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Bahrain's Wind Turbine Trio Sets Record for a Skyscraper

By Peter Reina - ENR

In a region where remarkable buildings jostle for attention, the quest for a skyscraper icon led the developer of Bahrain’s World Trade Centre to build 29-meter-dia wind turbines into its twin towers. The trio of turbines, the world’s largest on a building, may not add up financially as energy sources. But they will make the 240-m-tall “skycon” unique, while displacing up to 1,300 MWh a year of fossil-fuel power.

With elliptical floor plans, the concrete-framed towers taper like sails. Between them, three bridges span approximately 32 m. Each carries a 275-kW turbine, located midspan.

Together, the turbines will meet 11 to 15% of the building’s electricity demand. That will be equivalent to at least 55 tonnes of carbon emissions, according to the project’s local architect and engineer, WS Atkins Middle East Ltd.

Principal architect Shaun Killa spotted the energy potential of BWTC’s location, facing onshore prevailing winds, during a site visit three years ago. The client “immediately embraced” the idea of the turbines for the double benefit of the energy savings and the creation of an iconic symbol, says Killa.

A seasoned yachtsman, Killa had used his understanding of sail aerodynamics to research the best building profiles for turbines. The sail-like profiles, then designed, funnel wind into the turbines. And by creating negative pressure on the leeward side, the towers increase wind velocities. Killa knew the shape would be ideal, but he was surprised by better-than-expected performance during the towers’ wind tunnel tests.

The tests showed the wind stream to be nearly perpendicular to the turbines up to 45° to either side of their central axes, says Killa. It is an advantage that the blades cannot swivel into the wind, for it “widens the operational period, producing more energy,” he explains. “This effective envelope may prove to be wider, say 60°, during [turbine] commissioning,” he adds.

To engineer the elements of the turbines, BWTC’s undisclosed owner hired Danish structural designer Rambøll Denmark A/S, Copenhagen, in October 2004. Rambøll handles the bridge design, while Denmark’s Norwin A/S takes care of engineering, supply and installation of the turbines.

Fixed at one end and on sliding bearings at the other, the bridges weigh 77 tonnes each, including turbines. Viewed from above, the bridges have a modest boomerang shape so they stay clear of deflecting turbine blade tips, says Lars Thorbek, Rambøll’s project manager. In section, the steel-plate bridges are elliptical—5 m wide and 1.5 m deep. Because the bridges are heavy and on soft bearings, their vibrations will be “very small,” says Thorbek.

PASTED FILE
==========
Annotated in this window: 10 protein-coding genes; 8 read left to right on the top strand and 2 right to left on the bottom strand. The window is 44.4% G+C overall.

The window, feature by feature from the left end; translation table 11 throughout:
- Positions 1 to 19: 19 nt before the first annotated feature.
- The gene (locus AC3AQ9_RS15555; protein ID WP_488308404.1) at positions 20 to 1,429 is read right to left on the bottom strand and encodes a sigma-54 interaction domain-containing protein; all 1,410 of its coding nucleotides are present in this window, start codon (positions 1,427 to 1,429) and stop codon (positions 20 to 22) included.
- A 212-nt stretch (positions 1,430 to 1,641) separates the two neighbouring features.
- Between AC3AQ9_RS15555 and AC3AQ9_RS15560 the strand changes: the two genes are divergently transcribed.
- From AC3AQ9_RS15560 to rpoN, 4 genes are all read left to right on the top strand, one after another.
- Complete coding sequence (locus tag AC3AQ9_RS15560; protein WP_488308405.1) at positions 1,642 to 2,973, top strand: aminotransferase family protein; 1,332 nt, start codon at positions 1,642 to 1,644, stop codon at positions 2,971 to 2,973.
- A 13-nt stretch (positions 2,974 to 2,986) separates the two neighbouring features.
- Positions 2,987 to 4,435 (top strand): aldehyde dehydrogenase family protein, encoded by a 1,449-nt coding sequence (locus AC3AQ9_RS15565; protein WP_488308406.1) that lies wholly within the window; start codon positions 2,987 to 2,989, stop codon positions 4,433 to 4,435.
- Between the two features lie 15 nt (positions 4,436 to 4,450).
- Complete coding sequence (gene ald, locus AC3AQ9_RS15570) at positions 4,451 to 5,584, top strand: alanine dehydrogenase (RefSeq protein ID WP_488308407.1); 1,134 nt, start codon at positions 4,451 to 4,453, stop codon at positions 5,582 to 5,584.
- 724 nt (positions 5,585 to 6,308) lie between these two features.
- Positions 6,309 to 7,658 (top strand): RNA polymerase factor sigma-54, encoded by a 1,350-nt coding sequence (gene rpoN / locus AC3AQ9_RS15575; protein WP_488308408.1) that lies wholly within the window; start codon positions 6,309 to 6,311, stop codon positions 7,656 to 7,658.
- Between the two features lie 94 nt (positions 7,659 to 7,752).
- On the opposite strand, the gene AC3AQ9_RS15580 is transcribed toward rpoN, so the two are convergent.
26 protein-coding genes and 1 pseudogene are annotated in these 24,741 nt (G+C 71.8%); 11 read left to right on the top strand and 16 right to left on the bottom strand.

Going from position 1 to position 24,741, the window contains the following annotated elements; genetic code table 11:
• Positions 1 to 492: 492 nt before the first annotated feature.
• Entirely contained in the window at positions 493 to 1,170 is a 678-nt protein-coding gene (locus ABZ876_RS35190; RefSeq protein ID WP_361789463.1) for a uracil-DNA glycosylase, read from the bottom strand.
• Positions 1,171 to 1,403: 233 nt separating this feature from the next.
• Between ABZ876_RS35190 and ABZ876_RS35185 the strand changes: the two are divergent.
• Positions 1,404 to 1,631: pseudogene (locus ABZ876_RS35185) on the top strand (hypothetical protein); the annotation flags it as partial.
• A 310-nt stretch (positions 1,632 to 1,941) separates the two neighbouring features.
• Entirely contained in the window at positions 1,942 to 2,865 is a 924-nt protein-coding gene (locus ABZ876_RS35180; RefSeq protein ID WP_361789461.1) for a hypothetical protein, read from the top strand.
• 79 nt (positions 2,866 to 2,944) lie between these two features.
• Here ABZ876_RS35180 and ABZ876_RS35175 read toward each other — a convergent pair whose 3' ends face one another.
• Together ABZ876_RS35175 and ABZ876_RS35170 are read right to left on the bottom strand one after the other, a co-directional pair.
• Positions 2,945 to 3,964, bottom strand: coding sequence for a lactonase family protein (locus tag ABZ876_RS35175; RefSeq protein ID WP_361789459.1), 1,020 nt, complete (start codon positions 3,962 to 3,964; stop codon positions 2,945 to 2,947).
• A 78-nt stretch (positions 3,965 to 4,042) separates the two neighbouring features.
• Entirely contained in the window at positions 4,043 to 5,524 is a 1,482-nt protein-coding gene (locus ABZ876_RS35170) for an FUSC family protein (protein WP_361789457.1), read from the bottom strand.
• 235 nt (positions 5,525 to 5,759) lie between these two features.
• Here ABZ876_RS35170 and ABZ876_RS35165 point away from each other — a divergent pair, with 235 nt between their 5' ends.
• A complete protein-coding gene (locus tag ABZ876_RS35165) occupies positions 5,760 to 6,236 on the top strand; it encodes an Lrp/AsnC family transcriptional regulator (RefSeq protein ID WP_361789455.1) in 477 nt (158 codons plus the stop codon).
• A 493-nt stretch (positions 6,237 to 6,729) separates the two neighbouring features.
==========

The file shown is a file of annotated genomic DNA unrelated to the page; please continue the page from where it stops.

Turbine noise and vibrations were among the owner’s prime concerns, according to DTZ Bahrain, the managing and leasing agent. “We spent a considerable amount of time on the bearing design compared to the rest of the project because of the complexity of this component,” says Gene Redelinghuys, a DTZ spokeswoman.

The building’s main contractor, Nass Murray & Roberts Joint Venture, started construction of the $77-million core and shell in June 2004. The project was marred last March when 58 project staff and others drowned when their boat sank, as they celebrated the building’s topping out.

In September and October, subcontractor Almajdouie PSC Heavylift Co. Ltd. raised the bridges with strand jacks. Norwin then began installing turbines with a tower crane.

“Two out of three nacelles have been installed,” reports Simha Lytherao, Atkins’ project manager on site. The third hub is due this month, followed quickly by all three turbines’ blades. The building is due to open in the first quarter of next year, according to DTZ. But turbine commissioning and fine tuning will go on for months.

By using standard equipment and arranging the turbines off the main structures, the designers kept costs of all wind energy-related elements to under 4% of the undisclosed total building value, according to Killa.

Investment in the turbine system amounts to $3 million, notes Redelinghuys. With annual operating costs of $35,000, the turbines will save the owner nearly $59,000 a year, she adds.

But including capital investment, “it won’t be able to pay for itself with the energy prices you have in Bahrain,” says Thorbek. “It’s a very costly way of producing power, but if you were to do it again, the price would go down.”

That could be soon. “We are... designing a number of single-tower buildings with even larger-scale wind turbine integration,” says Killa.

But before they get off the ground, Thorbek is already working on another job with three wind turbines, in London. Multiplex Construction (U.K.) Ltd., plans soon to start building the 147-m-tall, $200-million Castle House residential tower in the Elephant and Castle district.

Designed by local architect Hamilton Associates, the building will incorporate a range of features that would cut energy costs per apartment by up to 40% below the current U.K. housing average, claims Multiplex. Three 9-m-dia, 16-kW wind turbines, housed in Venturi tubes passing through the tower’s top, would account for a small part of that.



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